Warm Roof Insulation Types

Warm Roof Insulation Types

Having watched many of your excellent videos, I decided on a cold roof because of thermal bridging issues. I must disagree with a comment made at the end of this video based on theoretical knowledge only i.e. no access to thermal imaging equipment.

The joist hangers would still be a source of thermal bridging on a warm roof because the wall they are attached to is an external one. As hot goes to cold, the room heat would travel into the plasterboard, then the joists, then the joist hangers and then to the brick and then out to atmosphere.

Thermal Bridging on House Extension Construction

The house extension I have constructed has 150mm of XPS insulation in between the joists, 50mm of EPS insulation underneath the joists, an unvented 50mm air gap and then the plasterboard. There is also no thermal bridging from the block walls as they are all covered with 50mm EPS bonded to the wall and then bonded to the plasterboard with PU adhesive.

Keeping Thermal Bridging to a Minimum

In my opinion, this is about the only way you can cut thermal bridging to its minimum value with today’s construction methods. Just as a FYI, I chose XPS because its LTTR (Long Term Thermal Resistance) figures remain fairly constant after decades of use whereas PIR boards e.g. Celotex, Kingspan etc start dropping from the day you buy them and start to match XPS/EPS after 5 years or so. In short, in less than a decade, your U values would NOT pass today’s building regulations. On the plus side for XPS it has twice the compressible strength as PIR boards, not affected by water and is cheaper in the long run.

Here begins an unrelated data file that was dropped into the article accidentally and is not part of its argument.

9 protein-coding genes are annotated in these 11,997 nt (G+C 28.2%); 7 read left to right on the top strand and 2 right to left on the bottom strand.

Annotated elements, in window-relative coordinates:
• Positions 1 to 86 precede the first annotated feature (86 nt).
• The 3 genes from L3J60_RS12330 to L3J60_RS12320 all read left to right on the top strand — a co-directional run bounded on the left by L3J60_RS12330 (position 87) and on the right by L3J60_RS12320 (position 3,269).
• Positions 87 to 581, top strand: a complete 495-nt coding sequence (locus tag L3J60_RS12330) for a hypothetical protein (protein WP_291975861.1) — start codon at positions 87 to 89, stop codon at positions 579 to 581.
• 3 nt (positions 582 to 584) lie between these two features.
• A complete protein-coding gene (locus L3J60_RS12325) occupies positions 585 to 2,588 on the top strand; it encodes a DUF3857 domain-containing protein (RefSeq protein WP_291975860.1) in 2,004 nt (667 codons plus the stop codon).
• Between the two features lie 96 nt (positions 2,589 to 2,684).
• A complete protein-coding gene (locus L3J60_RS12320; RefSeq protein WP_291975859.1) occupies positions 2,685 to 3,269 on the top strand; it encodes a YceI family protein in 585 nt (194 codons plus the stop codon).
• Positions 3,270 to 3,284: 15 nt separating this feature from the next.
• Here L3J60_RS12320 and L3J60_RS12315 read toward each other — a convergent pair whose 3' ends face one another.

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  • Steve @ London Flat Roofing
    Steve @ London Flat Roofing Reply

    Thanks for your input, all of my knowledge about this subject is obtained from specialists and correspondence such as yours. (Thanks)

    In the UK building control recognise thermal bridging can happen though weaker elements of the build. As long as the briding is controlled IE not total it can be acceptable. My experience when building new flat roofs came from a design given to me by Kingspan. It specified 150mm of insulation in most parts of the roof but the gutter that went down to the outlet reduced to 25mm. I questioned this and was told that Calculations show that if 25mm of insulation is maintained in this area, Interstitial condensation will not happen.

    With regards to the question of different insulation types PIR, EPS, XPS insulation we have them all in the UK, but we have to follow whats been specified, your points about the different quality are something that is not commonly known or talked about over here; I’m sure in time things will change.

    25th November 2017 at 10:44 am

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